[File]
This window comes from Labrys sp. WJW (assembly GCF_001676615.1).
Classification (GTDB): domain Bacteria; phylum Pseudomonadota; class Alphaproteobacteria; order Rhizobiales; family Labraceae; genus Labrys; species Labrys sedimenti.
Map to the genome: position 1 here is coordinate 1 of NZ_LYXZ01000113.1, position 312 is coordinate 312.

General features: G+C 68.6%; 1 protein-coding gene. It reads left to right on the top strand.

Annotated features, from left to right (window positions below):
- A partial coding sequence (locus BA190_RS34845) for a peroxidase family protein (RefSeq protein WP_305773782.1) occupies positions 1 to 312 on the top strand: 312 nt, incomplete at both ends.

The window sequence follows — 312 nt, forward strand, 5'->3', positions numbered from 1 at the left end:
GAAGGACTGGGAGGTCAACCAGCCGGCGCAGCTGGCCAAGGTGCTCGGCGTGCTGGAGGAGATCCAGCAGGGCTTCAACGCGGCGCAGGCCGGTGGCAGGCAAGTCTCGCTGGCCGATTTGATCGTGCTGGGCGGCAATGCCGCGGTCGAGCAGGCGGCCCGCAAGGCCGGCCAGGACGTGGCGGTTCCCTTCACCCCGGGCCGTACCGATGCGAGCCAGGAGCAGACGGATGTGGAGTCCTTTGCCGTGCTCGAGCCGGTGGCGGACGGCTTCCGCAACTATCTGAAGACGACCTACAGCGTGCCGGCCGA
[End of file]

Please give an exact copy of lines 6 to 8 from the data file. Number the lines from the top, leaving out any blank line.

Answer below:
- A partial coding sequence (locus BA190_RS34845) for a peroxidase family protein (RefSeq protein WP_305773782.1) occupies positions 1 to 312 on the top strand: 312 nt, incomplete at both ends.

The window sequence follows — 312 nt, forward strand, 5'->3', positions numbered from 1 at the left end:
GAAGGACTGGGAGGTCAACCAGCCGGCGCAGCTGGCCAAGGTGCTCGGCGTGCTGGAGGAGATCCAGCAGGGCTTCAACGCGGCGCAGGCCGGTGGCAGGCAAGTCTCGCTGGCCGATTTGATCGTGCTGGGCGGCAATGCCGCGGTCGAGCAGGCGGCCCGCAAGGCCGGCCAGGACGTGGCGGTTCCCTTCACCCCGGGCCGTACCGATGCGAGCCAGGAGCAGACGGATGTGGAGTCCTTTGCCGTGCTCGAGCCGGTGGCGGACGGCTTCCGCAACTATCTGAAGACGACCTACAGCGTGCCGGCCGA